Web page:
Let me clear up some misapprehensions about our policy toward Cuba. We have no designs to overthrow the Castro regime by force. Our goal is a peaceful transition to democracy in Cuba. We oppose all violent actions. We have no hostile intent toward the Cuban people. Quite the contrary -- the Cuban Democracy Act, which was passed with strong bipartisan support by the Congress in 1992, has the dual intent of putting pressure on the Cuban government for change (what we call Track One), while reaching out to the Cuban people through humanitarian donations and enhanced communications (Track Two).
Track One is the better known of the two. Our embargo, which has been in place since the Kennedy Administration, limits Cuba's ability to acquire the foreign exchange it uses to maintain its economic straitjacket and political grip on the Cuban people. But it is not a blockade as inaccurately charged by the Cuban regime and does not prevent Cuba from trading with any other nation in the world.
The Cuban regime has stated that it sees the success of the recent migration talks as the first step toward a broader dialogue with the United States, leading to normalization of relations and a lifting of the embargo. That is emphatically not the case. We have repeatedly stated that, only when the Cuban government implements meaningful political and economic reforms, will we respond with carefully calibrated measures.
When the regime takes concrete steps to end the monopoly of power of the communist party, to protect non-violent dissent, and to open the command economy, we will take appropriate steps. But we will not take steps in the uncertain hope that progress will follow automatically in Cuba. There is no historical basis for that hope. So we will not precipitously and prematurely lift the embargo. It has been -- and still is -- our strongest leverage for democratic reform inside Cuba. We will not help Fidel Castro hold on to power against the will of the Cuban people.
The accomplishments on Track Two of our policy are far less known. Since passage of the CDA, we have licensed over 50 million dollars of private humanitarian assistance to Cuba -- making the American people one of the largest donors to the Cuban people during this period. We encourage and work to facilitate such assistance with many NGO's, including groups that may not agree with our overall policy, but nevertheless share our interest in getting aid to the most needy individuals and NGO's in Cuba. We will intensify these efforts, and are urging our allies who provide assistance to Cuba to channel their aid to deserving NGO's.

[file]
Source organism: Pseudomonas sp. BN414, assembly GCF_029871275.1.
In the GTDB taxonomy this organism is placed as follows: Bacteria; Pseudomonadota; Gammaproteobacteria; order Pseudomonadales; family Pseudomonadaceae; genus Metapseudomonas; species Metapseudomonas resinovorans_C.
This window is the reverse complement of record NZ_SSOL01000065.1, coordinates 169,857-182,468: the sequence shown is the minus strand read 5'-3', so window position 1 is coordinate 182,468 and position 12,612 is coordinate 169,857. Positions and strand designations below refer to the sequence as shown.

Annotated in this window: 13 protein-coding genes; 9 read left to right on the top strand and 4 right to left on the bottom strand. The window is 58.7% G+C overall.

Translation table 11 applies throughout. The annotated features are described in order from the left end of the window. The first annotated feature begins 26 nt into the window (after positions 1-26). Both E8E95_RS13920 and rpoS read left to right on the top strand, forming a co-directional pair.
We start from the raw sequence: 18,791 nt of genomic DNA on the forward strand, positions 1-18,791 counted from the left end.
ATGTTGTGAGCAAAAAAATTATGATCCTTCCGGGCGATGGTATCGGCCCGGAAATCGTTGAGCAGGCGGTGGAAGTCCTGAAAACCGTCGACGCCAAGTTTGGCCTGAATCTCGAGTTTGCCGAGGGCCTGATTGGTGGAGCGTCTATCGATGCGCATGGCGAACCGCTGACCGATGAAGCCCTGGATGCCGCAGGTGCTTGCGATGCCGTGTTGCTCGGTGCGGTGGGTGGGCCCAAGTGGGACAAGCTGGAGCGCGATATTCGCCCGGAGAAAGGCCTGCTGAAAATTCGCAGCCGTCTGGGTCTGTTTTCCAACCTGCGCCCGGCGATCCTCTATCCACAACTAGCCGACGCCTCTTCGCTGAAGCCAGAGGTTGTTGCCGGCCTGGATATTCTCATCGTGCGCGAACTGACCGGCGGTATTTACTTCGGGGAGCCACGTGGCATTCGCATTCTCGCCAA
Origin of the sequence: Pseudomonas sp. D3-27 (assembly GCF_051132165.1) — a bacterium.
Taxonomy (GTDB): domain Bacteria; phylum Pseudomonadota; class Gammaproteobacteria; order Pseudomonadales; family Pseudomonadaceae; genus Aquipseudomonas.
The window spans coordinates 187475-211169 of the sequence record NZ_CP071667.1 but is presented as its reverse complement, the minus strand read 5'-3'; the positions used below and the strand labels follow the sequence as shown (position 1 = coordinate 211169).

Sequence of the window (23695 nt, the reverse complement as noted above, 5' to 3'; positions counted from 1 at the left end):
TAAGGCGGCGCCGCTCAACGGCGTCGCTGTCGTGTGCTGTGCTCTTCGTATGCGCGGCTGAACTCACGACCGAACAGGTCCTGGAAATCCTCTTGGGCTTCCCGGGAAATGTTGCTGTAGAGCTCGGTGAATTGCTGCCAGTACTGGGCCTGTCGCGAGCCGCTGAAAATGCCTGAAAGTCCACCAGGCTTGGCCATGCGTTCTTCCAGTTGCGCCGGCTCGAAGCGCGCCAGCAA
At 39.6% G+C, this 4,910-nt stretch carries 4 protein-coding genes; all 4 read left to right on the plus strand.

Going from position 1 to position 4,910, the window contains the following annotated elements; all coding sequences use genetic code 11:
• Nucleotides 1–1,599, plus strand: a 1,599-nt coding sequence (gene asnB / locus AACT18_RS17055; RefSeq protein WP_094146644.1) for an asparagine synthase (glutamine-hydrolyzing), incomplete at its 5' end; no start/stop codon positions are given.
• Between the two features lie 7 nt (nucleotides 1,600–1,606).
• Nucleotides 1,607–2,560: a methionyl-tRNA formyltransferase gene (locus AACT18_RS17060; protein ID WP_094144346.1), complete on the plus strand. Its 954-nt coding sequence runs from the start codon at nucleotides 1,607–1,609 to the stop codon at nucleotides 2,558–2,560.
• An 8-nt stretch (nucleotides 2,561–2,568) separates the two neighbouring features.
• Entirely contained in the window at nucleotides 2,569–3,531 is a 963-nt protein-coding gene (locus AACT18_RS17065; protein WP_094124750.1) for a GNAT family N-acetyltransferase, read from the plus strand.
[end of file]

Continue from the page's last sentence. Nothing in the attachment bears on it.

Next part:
Contrary to popular myth, the sale or donation of almost all U.S.- manufactured medicines to Cuba is permitted so long as they are not re- exported, used in the biotechnology industry or for torture. The well- publicized decay of Cuba's health care system is not caused by the embargo, but by Castro's refusal to change a disastrous economic system.
The CDA called for the establishment of improved telecommunications between the U.S. and Cuba. We took appropriate steps and, on October 4, the FCC, with the Department of State's encouragement and concurrence, approved applications by U.S. telecommunications companies for authority to provide direct telephone service between the U.S. and Cuba. Communications between the United States and the Cuban people will be greatly expanded in the near future -- perhaps as soon as next month.
We will continue to seek additional ways of expanding contacts between the people of our two nations. We plan to authorize American news organizations to establish permanent bureaus in Cuba. And we will continue to permit individual travel to and from Cuba for genuine humanitarian and human rights purposes, and for legitimate educational and research purposes.
To meet the hunger for information in Cuba, the United States will maintain the increased broadcasting to Cuba announced by the President on August 20. We are also stepping up our donations of books to Cuban institutions. There are no U.S. restrictions on sending to or receiving from Cuba informational materials, and I encourage all who can to make such donations.